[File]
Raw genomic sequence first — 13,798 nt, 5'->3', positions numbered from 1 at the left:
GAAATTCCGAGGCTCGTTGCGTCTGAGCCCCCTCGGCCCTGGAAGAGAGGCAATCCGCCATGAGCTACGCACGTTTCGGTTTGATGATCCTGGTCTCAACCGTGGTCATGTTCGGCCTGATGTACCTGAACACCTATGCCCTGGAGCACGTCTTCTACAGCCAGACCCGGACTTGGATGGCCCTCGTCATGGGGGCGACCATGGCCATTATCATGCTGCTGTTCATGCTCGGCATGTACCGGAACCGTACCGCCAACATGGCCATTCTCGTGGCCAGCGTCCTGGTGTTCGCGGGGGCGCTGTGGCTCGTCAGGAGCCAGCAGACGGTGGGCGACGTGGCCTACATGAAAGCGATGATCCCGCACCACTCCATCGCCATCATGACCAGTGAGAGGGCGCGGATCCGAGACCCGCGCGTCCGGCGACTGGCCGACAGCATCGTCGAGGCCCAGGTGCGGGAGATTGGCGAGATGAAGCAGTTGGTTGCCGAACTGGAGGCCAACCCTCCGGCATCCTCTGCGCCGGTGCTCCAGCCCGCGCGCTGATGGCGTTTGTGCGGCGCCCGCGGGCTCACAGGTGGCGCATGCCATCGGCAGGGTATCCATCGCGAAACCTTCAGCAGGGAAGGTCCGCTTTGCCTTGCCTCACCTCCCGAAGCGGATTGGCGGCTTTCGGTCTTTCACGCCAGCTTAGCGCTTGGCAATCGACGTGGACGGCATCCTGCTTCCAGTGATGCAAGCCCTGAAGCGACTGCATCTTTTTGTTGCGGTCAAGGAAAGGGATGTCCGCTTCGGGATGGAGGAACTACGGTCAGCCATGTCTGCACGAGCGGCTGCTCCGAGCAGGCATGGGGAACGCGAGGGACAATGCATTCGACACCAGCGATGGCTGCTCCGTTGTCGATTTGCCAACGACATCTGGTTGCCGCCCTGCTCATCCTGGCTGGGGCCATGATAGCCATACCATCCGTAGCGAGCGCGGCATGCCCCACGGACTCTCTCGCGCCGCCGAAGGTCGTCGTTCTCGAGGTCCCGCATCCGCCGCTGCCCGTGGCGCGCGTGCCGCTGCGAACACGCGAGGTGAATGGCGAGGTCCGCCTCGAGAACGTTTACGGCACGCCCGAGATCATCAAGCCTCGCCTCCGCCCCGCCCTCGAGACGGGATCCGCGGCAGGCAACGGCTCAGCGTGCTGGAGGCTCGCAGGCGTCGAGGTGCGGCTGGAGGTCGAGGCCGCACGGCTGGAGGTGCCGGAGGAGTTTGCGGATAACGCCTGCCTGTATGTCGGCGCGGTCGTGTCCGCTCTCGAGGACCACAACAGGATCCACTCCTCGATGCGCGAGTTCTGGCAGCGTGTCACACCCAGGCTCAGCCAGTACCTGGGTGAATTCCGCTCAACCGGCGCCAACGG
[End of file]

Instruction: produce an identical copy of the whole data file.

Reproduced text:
Raw genomic sequence first — 13,798 nt, 5'->3', positions numbered from 1 at the left:
GAAATTCCGAGGCTCGTTGCGTCTGAGCCCCCTCGGCCCTGGAAGAGAGGCAATCCGCCATGAGCTACGCACGTTTCGGTTTGATGATCCTGGTCTCAACCGTGGTCATGTTCGGCCTGATGTACCTGAACACCTATGCCCTGGAGCACGTCTTCTACAGCCAGACCCGGACTTGGATGGCCCTCGTCATGGGGGCGACCATGGCCATTATCATGCTGCTGTTCATGCTCGGCATGTACCGGAACCGTACCGCCAACATGGCCATTCTCGTGGCCAGCGTCCTGGTGTTCGCGGGGGCGCTGTGGCTCGTCAGGAGCCAGCAGACGGTGGGCGACGTGGCCTACATGAAAGCGATGATCCCGCACCACTCCATCGCCATCATGACCAGTGAGAGGGCGCGGATCCGAGACCCGCGCGTCCGGCGACTGGCCGACAGCATCGTCGAGGCCCAGGTGCGGGAGATTGGCGAGATGAAGCAGTTGGTTGCCGAACTGGAGGCCAACCCTCCGGCATCCTCTGCGCCGGTGCTCCAGCCCGCGCGCTGATGGCGTTTGTGCGGCGCCCGCGGGCTCACAGGTGGCGCATGCCATCGGCAGGGTATCCATCGCGAAACCTTCAGCAGGGAAGGTCCGCTTTGCCTTGCCTCACCTCCCGAAGCGGATTGGCGGCTTTCGGTCTTTCACGCCAGCTTAGCGCTTGGCAATCGACGTGGACGGCATCCTGCTTCCAGTGATGCAAGCCCTGAAGCGACTGCATCTTTTTGTTGCGGTCAAGGAAAGGGATGTCCGCTTCGGGATGGAGGAACTACGGTCAGCCATGTCTGCACGAGCGGCTGCTCCGAGCAGGCATGGGGAACGCGAGGGACAATGCATTCGACACCAGCGATGGCTGCTCCGTTGTCGATTTGCCAACGACATCTGGTTGCCGCCCTGCTCATCCTGGCTGGGGCCATGATAGCCATACCATCCGTAGCGAGCGCGGCATGCCCCACGGACTCTCTCGCGCCGCCGAAGGTCGTCGTTCTCGAGGTCCCGCATCCGCCGCTGCCCGTGGCGCGCGTGCCGCTGCGAACACGCGAGGTGAATGGCGAGGTCCGCCTCGAGAACGTTTACGGCACGCCCGAGATCATCAAGCCTCGCCTCCGCCCCGCCCTCGAGACGGGATCCGCGGCAGGCAACGGCTCAGCGTGCTGGAGGCTCGCAGGCGTCGAGGTGCGGCTGGAGGTCGAGGCCGCACGGCTGGAGGTGCCGGAGGAGTTTGCGGATAACGCCTGCCTGTATGTCGGCGCGGTCGTGTCCGCTCTCGAGGACCACAACAGGATCCACTCCTCGATGCGCGAGTTCTGGCAGCGTGTCACACCCAGGCTCAGCCAGTACCTGGGTGAATTCCGCTCAACCGGCGCCAACGG